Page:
¡Viva Lempira!

¡Viva Lempira! Second only to Independence Day in terms of celebrations, it feels like we’ve been waiting for Lempira Day since we got here! The celebrations were very similar to those of Independence Day back in September. Amy and I marched with the primary school through the town and up to the central park and then hung around watching the traditional dances, the songs, the exhibition of all the beautiful costumes until the big finale, the re-enactment of the death of Lempira! We also sampled some of the food and drink our classes in the high school had prepared and were selling from booths they had constructed around the square.

Lempira (lem-peer-ah) was the war chieftain of the Lencas in the 1530’s, at the time of the Spanish conquistadores. The Lencas, one of Honduras’ indigenous groups, inhabited the western regions of Honduras and there are still 100,000 in the Honduran departments of La Paz, Intibuca, Lempira and Ocotepeque with a further 37,000 in El Salvador. The name Lempira comes from the Lencan words ‘lempa‘ (lord), ‘i‘ (of) and ‘era‘ (hill or mountain). It was under the leadership of Lempira that the Lencan tribes united to fight the Spanish, with a reported 30,000 men from over 200 towns under his command.

The 20th of July commemorates the death of Lempira. There are two different accounts of his death, the more widely recognised account which is the one taught in Honduran schools, and another that was not discovered until the 1980s and tells a very different story. According to the popular version of events, Lempira was lured by the Spaniards to negotiate when a concealed soldier shot him.  The other version contests this by claiming that Lempira died not in an ambush but in combat, by having his head cut off.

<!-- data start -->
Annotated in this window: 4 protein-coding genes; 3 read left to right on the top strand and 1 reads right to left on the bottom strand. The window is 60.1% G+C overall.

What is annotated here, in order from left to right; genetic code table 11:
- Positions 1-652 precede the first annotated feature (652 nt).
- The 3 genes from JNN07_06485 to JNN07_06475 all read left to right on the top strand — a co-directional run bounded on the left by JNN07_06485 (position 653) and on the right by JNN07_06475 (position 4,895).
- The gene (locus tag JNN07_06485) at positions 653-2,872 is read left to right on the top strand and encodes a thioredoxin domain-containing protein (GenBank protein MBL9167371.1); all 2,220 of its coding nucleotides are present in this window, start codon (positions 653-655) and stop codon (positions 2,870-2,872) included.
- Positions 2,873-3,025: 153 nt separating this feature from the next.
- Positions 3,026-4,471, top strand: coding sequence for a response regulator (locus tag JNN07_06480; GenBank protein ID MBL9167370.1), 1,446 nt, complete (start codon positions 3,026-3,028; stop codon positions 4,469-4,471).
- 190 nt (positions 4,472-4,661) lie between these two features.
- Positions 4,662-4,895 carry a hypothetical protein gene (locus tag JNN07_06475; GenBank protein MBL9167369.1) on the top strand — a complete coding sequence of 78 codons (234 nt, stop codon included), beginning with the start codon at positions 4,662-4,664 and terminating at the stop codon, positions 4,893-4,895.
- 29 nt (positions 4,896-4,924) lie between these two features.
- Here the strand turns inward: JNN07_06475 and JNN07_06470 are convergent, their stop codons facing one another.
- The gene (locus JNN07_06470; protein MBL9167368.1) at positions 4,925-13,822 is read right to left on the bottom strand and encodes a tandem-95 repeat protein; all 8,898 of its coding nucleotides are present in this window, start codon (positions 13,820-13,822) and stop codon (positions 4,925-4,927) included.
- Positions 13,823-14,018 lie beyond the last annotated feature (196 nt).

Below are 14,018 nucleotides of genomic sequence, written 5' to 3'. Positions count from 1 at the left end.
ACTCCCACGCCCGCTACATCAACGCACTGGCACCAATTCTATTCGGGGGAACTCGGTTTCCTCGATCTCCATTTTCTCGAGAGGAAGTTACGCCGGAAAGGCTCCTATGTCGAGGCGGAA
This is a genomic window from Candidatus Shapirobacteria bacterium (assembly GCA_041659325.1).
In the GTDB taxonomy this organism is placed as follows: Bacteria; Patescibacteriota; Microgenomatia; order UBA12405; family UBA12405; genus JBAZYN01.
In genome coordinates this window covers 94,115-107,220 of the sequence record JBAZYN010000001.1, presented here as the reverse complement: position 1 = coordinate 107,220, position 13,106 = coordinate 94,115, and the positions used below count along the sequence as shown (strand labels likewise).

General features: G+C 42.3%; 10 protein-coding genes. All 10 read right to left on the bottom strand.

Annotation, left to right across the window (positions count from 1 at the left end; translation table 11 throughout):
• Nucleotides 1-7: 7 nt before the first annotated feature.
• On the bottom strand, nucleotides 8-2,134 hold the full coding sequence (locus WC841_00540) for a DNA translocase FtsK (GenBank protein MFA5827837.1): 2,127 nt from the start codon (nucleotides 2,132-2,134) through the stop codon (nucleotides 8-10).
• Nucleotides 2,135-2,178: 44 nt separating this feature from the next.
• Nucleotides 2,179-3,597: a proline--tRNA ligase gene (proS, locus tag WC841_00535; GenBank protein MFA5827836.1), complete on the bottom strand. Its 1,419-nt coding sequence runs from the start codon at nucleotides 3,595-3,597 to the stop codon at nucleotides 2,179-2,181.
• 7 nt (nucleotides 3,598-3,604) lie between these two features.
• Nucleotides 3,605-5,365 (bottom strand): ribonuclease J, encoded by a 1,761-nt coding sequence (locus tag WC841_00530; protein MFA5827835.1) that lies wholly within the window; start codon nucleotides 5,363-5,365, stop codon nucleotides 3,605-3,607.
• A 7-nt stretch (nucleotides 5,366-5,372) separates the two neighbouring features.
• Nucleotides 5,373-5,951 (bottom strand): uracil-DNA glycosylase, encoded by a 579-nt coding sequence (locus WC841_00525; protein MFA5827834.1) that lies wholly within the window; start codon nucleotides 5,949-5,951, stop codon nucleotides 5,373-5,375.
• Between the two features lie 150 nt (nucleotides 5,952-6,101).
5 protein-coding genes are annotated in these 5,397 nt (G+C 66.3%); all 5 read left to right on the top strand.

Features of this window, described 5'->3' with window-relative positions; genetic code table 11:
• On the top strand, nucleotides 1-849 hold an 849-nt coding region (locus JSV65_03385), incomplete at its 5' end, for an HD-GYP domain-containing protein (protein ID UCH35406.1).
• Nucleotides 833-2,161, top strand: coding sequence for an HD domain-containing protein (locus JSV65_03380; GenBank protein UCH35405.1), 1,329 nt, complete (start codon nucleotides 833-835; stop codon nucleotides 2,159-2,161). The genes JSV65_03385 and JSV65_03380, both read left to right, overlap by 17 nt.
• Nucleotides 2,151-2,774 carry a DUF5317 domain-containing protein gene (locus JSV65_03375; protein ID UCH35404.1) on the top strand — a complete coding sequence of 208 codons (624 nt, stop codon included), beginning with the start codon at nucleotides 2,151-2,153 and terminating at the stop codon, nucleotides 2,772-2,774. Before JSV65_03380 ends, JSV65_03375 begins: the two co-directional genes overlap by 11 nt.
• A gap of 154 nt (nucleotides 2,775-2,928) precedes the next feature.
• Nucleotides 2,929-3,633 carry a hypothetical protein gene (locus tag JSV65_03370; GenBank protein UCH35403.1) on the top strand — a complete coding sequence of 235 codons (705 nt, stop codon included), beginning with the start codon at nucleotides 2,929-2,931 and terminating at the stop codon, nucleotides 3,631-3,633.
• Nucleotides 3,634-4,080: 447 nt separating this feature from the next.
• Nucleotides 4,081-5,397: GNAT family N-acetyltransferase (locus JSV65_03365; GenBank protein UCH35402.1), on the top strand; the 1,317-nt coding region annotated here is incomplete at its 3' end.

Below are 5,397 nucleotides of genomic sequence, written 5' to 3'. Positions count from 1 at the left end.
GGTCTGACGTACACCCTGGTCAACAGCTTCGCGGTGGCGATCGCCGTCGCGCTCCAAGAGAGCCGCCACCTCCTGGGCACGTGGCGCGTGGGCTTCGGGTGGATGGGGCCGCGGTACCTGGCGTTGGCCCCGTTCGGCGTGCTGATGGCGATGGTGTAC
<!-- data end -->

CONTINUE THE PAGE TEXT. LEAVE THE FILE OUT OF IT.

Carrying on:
Nowadays Lempira is remembered though the celebrations on 20th July. In 1931 the Honduran currency was renamed in his honour and 1943 the Gracias Department, where Lempira was from, was renamed the Lempira department. Candelaria is in the Lempira department!

We absolutely loved being part of this day, I think it was my favourite of the many celebrations we’ve had the honour of participating in this year. The costumes were absolutley beautiful. Amy and I were just going to wear jeans a Lempira tshirt but at the last minute our host mum Saida managed to find us some traditional outfits tp borrow! Among the usual gorgeous dance dresses and traditional outfits, many of the girls had used grains of rice, pinto beans, frijoles and corn kernels to decorate their dresses in various patterns, with flowers, even with outline of Lempira, the man or department, and the word Candelaria! They were incredible! Many of the boys also dressed up as Indians, which involved covering their bodies in black paint (completley unacceptable at home but just how they do things here) and wearing a skirt made of strips of material or sometimes bin bags and a bow and arrow.


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